The Rhineland Feature

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What to Eat in the Rhineland

The Rhineland's regional cuisine features fresh fish and Wild (game), as well as sauces and soups based on the local Riesling and Spätburgunder (pinot noir) wines. Boiled beef, once known in the region as Tellerfleisch ("dish meat") or Ochsenbrust (brisket), is nowadays called by the more familiar Austrian name Tafelspitz. Rheinischer Sauerbraten (Rhenish marinated pot roast in a sweet-and-sour raisin gravy) is another traditional favorite. The Kartoffel (potato) is prominent in soups, Reibekuchen and Rösti (potato pancakes), and Dibbe- or Dippekuchen (dialect: Döppekoche), a casserole baked in a cast-iron pot and served with apple compote. Himmel und Erde, literally "heaven and earth," is a mixture of mashed potatoes and chunky applesauce, topped with panfried slices of blood sausage and onions.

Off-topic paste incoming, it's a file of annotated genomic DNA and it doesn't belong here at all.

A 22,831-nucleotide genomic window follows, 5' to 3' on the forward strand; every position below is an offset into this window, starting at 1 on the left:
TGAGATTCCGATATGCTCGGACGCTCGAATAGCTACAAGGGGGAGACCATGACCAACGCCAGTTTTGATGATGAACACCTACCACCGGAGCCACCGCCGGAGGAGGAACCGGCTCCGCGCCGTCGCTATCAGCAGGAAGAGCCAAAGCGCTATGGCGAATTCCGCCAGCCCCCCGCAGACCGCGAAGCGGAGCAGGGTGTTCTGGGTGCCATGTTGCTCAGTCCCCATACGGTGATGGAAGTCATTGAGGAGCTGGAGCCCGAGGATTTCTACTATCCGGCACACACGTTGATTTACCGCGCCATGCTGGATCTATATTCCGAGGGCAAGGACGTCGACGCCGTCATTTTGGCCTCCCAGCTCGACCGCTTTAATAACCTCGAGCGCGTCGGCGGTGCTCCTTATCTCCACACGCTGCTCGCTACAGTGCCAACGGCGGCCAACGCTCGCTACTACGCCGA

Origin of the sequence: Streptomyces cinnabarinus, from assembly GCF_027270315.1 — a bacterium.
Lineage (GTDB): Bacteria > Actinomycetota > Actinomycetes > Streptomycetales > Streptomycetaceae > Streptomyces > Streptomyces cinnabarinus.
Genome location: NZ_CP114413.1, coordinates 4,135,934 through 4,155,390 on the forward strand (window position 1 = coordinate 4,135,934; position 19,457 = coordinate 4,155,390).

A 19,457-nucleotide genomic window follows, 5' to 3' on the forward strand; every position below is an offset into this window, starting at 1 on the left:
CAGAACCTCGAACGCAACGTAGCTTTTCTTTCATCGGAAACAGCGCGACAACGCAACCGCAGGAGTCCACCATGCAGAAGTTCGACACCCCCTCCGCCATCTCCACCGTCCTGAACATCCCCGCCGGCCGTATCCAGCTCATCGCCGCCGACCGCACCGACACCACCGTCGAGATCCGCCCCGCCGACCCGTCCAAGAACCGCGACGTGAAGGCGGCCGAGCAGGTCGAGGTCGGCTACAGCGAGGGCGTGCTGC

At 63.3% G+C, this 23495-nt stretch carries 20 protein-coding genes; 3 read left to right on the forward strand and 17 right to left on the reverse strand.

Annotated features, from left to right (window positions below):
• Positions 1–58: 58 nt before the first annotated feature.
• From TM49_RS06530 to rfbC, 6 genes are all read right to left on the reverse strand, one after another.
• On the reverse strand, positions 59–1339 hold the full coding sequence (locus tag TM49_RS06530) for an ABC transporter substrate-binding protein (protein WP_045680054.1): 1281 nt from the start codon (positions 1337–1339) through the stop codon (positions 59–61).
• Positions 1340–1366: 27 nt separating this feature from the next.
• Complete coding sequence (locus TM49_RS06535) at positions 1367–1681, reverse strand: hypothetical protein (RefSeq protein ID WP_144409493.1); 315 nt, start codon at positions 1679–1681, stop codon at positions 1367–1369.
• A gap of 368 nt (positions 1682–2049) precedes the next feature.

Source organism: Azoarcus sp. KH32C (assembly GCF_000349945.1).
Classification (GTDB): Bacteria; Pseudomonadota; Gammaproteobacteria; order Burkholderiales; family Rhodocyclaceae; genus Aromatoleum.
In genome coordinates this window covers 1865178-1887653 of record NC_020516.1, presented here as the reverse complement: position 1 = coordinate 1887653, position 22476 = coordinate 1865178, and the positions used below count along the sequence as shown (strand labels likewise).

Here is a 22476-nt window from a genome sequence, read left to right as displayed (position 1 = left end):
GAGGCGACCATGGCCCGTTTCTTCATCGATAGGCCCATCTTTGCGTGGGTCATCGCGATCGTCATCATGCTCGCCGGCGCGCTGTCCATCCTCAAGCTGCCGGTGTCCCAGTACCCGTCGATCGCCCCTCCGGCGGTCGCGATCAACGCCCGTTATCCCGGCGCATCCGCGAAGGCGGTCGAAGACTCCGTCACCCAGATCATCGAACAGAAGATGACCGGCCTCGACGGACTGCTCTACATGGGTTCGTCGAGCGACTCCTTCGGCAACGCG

The region is known for its wines: Riesling is the predominant white grape, and Spätburgunder the most important red variety in the Rheingau, Mittelrhein, and Mosel wine regions, all covered in this chapter. Three abutting wine regions—Rheinhessen and the Nahe, near Bingen, and the Ahr, southwest of Bonn—add to the variety of wines available along the route.

Wines of Germany and the German Wine Institute provide background information and brochures about all German wine-producing regions. Tips on wine-related events and package offers are available from regional wine-information offices and any visitor information center along the Rhine and Mosel will put you in touch with local winegrowers.

Wine Information

German Wine Institute (www.germanwines.de.)

Wines of Germany (212/994–7523. 212/994–7596. www.germanwineusa.com.)

Updated: 2014-03-11

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